Medicine, the Professions and Social Mobility in the British Isles 1790-1850
Providing the first ever statistical study of a professional cohort in the era of the industrial revolution, this prosopographical study of some 450 surgeons who joined the army medical service during the Revolutionary and Napoleonic wars, charts the background, education, military and civilian career, marriage, sons' occupations, wealth at death, and broader social and cultural interests of the members of the cohort. It reveals the role that could be played by the
nascent professions in this period in promoting rapid social mobility. The group of medical practitioners selected for this analysis did not come from affluent or professional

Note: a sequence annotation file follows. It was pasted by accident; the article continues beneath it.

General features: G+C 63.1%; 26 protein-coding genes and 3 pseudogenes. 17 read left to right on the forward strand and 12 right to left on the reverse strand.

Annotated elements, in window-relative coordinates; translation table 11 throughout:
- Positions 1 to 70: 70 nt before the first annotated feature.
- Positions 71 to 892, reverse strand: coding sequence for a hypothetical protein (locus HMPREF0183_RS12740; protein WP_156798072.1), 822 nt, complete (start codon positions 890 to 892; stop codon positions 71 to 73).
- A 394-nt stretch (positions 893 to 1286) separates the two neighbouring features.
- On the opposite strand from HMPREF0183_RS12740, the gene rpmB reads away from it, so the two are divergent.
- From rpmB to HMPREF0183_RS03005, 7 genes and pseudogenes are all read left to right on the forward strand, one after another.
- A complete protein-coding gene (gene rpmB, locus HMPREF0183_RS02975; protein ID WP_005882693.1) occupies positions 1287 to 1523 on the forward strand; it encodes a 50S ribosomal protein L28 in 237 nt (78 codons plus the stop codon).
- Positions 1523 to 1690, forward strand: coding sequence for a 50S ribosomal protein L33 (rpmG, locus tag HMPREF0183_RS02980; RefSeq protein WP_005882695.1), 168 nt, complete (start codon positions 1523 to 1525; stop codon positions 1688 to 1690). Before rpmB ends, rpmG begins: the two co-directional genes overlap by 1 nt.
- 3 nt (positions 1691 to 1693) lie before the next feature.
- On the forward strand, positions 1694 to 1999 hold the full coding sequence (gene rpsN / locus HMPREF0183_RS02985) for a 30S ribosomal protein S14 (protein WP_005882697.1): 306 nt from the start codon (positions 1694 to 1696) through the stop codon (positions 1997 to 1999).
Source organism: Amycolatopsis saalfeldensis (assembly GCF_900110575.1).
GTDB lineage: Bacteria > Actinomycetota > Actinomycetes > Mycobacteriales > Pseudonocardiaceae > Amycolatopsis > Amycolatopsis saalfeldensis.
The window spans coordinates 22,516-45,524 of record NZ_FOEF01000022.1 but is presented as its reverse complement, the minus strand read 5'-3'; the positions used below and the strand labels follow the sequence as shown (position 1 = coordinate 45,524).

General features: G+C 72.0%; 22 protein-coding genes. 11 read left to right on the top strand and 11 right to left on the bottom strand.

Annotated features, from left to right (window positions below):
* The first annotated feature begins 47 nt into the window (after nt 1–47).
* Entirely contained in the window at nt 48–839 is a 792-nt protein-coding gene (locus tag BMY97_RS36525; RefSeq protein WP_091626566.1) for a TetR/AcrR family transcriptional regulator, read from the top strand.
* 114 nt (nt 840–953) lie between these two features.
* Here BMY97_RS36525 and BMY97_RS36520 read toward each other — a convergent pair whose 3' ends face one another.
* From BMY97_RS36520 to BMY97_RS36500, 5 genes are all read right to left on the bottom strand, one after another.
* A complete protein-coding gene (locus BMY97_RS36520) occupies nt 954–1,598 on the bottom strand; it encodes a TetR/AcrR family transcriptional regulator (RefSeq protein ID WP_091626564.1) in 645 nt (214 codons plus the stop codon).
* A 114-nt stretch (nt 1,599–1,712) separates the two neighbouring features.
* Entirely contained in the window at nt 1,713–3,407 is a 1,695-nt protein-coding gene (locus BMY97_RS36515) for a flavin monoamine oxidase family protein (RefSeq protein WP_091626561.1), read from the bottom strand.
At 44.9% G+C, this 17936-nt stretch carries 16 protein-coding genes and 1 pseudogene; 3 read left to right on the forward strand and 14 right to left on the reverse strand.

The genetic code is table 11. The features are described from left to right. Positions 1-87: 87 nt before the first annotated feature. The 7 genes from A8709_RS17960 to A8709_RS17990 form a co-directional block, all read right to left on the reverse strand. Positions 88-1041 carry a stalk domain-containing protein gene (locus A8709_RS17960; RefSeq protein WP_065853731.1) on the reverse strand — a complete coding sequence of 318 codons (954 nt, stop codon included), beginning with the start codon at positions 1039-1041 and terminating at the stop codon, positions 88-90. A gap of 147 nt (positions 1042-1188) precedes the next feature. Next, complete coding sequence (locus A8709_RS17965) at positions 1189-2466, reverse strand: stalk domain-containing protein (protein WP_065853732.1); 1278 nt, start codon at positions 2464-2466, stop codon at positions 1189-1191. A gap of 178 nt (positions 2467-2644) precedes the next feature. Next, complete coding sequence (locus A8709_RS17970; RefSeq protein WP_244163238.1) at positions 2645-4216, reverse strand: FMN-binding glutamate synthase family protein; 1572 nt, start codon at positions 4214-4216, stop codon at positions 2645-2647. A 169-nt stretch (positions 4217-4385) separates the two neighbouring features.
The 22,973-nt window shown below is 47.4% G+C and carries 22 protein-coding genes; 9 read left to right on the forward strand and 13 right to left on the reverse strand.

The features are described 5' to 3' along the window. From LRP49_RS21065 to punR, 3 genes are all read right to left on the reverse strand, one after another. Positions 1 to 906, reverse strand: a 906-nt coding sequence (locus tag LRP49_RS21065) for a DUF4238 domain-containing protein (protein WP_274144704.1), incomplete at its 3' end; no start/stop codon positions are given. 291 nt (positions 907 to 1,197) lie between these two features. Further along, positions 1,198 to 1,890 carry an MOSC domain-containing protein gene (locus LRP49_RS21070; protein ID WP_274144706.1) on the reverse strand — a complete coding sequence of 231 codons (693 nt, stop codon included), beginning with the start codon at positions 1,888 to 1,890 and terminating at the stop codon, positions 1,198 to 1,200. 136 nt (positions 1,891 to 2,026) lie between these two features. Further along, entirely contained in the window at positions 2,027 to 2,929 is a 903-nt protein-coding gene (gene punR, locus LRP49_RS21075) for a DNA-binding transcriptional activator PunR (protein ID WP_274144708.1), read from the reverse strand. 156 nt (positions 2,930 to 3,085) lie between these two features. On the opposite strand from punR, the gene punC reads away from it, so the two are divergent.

families but profited from their years in the army to build up a solid and sometimes spectacular fortune, marry into the professions, and place their sons in professional careers. The study contributes to our understanding of Britishness in the period, since the majority of the cohort came from small-town and rural Scotland and Ireland but seldom found their wives in the native country and frequently settled in London and other English cities, where they often became pillars of the community.